The Library’s collections contain a number of works of art, and the renovation afforded an opportunity to bring some of them out of storage. Fortuitously, the Institute received a gift specifically to refresh the art at the Schlesinger: a group of Radcliffe alumnae from the Class of 1962 made a donation in honor of their classmate and friend Anne Moskovitz Davis, who hosted them at a monthly dinner in her New York home for 31 years. Here are some highlights now on display—and where to find them.
Bust of Charlotte Perkins Gilman, by her daughter Katherine Gilman Chamberlin. Plaster bust, 1917; cast in bronze, 2008. (Reading Room)
Documentation for The Birth Project and Thou Art the Mother Womb, Judy Chicago, 1982–1984. (Reading Room)
The Schlesinger is the repository for the Judy Chicago Papers. In October, the Library launched the collaborative Judy Chicago Research Portal.
Hope, by Suzanne Benton, in memory of Michele Falkow ’79. Mixed media, 1992. (Reference Desk)
The papers of Suzanne Benton, a feminist printmaker, sculptor, and mask performance artist, came to the Library in 2008.
Women Are Not Chicks, by the Women’s Graphics Collective. Poster reproduction, 1972. (Reference Desk)
United Nations Decade for Women World Conference, July 14–30, 1980. Poster reproduction. (Reference Desk)
Collection of Clementine Hunter paintings, ca. 1979–1984. Oil on board. (Executive Suite Conference Room)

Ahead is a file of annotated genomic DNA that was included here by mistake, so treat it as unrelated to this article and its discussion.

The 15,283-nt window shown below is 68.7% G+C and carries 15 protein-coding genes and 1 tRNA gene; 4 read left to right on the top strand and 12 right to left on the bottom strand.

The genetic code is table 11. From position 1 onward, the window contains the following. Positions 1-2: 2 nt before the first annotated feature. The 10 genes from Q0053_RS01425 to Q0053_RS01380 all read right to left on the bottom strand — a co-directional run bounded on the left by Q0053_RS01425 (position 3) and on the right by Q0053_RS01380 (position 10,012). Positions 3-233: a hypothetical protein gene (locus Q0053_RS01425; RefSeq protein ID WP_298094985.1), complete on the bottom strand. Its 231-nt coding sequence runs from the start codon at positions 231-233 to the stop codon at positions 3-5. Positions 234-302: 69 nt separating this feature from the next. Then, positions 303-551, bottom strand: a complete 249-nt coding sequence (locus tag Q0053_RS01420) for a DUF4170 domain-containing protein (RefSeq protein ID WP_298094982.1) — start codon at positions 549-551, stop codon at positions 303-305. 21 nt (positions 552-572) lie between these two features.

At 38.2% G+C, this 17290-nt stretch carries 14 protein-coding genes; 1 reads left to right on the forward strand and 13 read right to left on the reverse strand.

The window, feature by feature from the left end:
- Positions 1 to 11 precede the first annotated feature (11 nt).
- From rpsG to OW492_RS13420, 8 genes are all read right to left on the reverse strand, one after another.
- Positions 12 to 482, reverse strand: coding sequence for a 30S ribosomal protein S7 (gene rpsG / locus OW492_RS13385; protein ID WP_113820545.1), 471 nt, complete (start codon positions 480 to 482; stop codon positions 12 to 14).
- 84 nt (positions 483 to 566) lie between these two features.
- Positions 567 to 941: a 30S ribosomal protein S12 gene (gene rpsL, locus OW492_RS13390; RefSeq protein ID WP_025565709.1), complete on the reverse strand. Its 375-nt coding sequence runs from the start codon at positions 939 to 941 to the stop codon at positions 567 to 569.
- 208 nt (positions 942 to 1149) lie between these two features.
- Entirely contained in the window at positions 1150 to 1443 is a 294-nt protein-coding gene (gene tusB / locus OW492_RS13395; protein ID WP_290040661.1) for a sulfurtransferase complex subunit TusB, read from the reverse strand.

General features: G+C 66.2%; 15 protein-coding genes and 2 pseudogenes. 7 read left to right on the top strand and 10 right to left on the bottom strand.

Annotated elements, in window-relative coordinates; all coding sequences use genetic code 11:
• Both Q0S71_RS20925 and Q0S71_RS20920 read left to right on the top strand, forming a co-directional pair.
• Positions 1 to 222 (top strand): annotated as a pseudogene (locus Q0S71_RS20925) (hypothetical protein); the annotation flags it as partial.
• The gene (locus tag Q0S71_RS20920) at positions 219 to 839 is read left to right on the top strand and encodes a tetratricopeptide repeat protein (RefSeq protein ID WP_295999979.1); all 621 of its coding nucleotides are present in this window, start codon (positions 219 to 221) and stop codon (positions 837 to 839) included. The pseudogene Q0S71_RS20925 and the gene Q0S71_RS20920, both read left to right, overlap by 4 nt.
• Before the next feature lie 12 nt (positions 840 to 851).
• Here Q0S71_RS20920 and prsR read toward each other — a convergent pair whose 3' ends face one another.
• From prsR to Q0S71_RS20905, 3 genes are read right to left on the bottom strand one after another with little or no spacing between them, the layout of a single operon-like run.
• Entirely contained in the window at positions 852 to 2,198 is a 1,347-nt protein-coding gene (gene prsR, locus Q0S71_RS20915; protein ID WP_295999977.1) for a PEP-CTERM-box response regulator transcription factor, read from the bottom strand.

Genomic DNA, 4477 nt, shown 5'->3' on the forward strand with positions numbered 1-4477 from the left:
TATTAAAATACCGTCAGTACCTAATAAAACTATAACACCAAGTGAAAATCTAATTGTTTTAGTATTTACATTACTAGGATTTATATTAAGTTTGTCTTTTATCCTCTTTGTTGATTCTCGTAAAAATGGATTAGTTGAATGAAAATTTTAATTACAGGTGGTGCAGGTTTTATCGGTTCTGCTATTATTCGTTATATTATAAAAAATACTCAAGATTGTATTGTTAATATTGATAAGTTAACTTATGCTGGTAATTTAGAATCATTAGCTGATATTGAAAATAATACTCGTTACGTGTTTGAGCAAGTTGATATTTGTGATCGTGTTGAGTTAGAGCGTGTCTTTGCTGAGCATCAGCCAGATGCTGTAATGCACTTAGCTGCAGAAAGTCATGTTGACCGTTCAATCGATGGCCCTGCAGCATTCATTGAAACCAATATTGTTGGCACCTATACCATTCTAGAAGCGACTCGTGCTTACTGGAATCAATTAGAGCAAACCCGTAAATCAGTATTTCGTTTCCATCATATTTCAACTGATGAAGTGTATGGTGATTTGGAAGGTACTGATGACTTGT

These works by Clementine Hunter have never before been on display in the Library. Hunter—the granddaughter of a slave and a self-taught folk artist from Louisiana—participated in the Black Women Oral History Project. She worked at Melrose Plantation, in Texas, for 75 years, but she took up painting in her 60s and continued to paint until she died, in 1988, at the age of 101. The paintings were donated to the Library as supplemental material, two of them by Thomas N. Whitehead, Hunter’s longtime friend and patron.
Ruth Whitman, by Morton Sacks, 1992. Oil on canvas. (Reading Room)
Ruth Whitman ’44, AM ’47 wrote her first poem at age nine. She went on to publish eight volumes of poetry, and she was the poetry editor of Radcliffe Quarterly from 1980 to 1995. Her papers are housed at the Schlesinger.
Kip Tiernan on a rooftop, 1991. Photo on dibond. (Executive Suite)
Kip Tiernan founded Rosie’s Place, the first shelter for homeless women in the US, in 1974. She went on to cofound several other Boston social service institutions, and in 2006, her papers came to the Schlesinger Library, with which she maintained a relationship until her death, in 2011.
Bring U.S. Together, Vote Chisholm, 1972. Poster reproduction (Library Reception)
Corita Kent serigraphs, n.d. Paint on fabric. (Executive Suite)
A pop artist, Corita Kent was best known for her silk-screen prints and public works—such as “Rainbow Swash,” the unofficial name of the design she made for a Dorchester gas tank. Kent’s papers are housed at the Schlesinger.